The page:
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2019 Do Good Award Winners

3 February 2020 |Feature
Old Man Mascot for do Good Awards

2019 Do Good Award Winners

3 February 2020 |Feature
Selecting this year's winners was difficult. The achievements of the field of finalists made us proud to be part of the community and so happy to be shining a light on the wonderful work so many do supporting others.

The winners in the 2019 Do Good Awards are:

Outstanding Achievement Award

Rebecca Picone

Rebecca Picone is the founder and CEO of the Peace of Mind Foundation, a not-for-profit that supports people affected by brain cancer, the leading cause of cancer death for people under 40.

Peter Richardson and Rebecca Picone

Focused on raising awareness and providing support programs through fundraising and grants, Rebecca has raised more than $682,000 to deliver financial and in-home support nationwide and annual weekend women's, men's, and family retreats.

Rebecca is directly promoting social wellbeing and harmony within her community through her work, support programs and the Foundation's activities across the three social values of family, youth opportunity and inclusion.

Acknowledged as a leader in her field, Rebecca was invited to attend the Brain Cancer Support Conference in the UK in 2017 and more recently, the World Brain Tumour Summit for Patient Advocates in Washington.

Do Good Community Award

Gerry Gillespie

Gerry Gillespie is an eco-warrior. He is a pioneer of the organics resource industry and has dedicated his life to environmentally responsible land management.

Gerry Gillespie

He has positively impacted many lives by sharing his extensive knowledge on organic resource recovery, their reuse in soil, and broader environmental issues. Well regarded here and internationally, Gerry has influenced and educated governments, industry bodies, communities and NGOs. Recently he authored a discussion paper on the benefits of a national recycling organic waste program.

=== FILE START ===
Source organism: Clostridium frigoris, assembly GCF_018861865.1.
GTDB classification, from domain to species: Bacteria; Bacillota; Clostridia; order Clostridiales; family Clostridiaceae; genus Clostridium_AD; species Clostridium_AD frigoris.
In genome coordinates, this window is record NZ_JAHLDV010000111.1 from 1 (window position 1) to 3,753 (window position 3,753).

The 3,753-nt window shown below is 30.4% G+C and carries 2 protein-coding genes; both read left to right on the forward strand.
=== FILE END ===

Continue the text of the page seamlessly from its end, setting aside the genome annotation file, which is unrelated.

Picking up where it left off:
Gerry has spent much of his life educating people about soil health and soil regeneration. He is focused on convincing organisations to stop wasting food organics in landfill and instead use these valuable nutrients to boost soil health. This change will enable us to create a sustainable future for ourselves and the planet.

Do Good Business Award

Cherished Pets

Established by Dr Alicia Kennedy, Cherished Pets Community Veterinary Care is a social enterprise that takes a holistic view of animal and human welfare, by providing social veterinary services to the elderly, people living with disabilities, mental health challenges, the homeless community and those experiencing family violence. 

Dr Alicia Kennedy Mr Walters and Tessie

They assist elderly and vulnerable people with their pets through their volunteer program providing dog walking, transport to the vet, grooming, bathing and companionship. They also provide emergency care for pets during times of crisis; community vet nurse visits; pet wellness programs; behavioural training; funding towards unexpected costs; pet bereavement support; respite care and re-homing of pets when people pass.

Cherished Pets is B Corp Certified and part of a global task force with the International Association of Human Animal Interaction Organisations setting benchmarks for pets in community programs.

Do Good Team Award

Scullin Community Group

These locals have created something special – an environment for their community to thrive. 

Sue White

The group began when members of the community recognised the potential of their suburb and the need to re-energise the community, so they formed the Scullin Community Group. Within a very short period of time the entire community had jumped on board. There are now more than 50 volunteers taking care of a host community initiatives; Scullin Traders, a community hub that sells grocery basics and local artisan wares; a coffee cart; creative workshops; games nights; social soccer and street libraries.

More than 600 locals attended their end of year party and in just 12 months they have over 500 active participants on their Facebook page. In January, at the Museum for Australian Democracy, they were invited to showcase how participatory democracy works. 

Their social experiment is a wonderful example of bringing community together.

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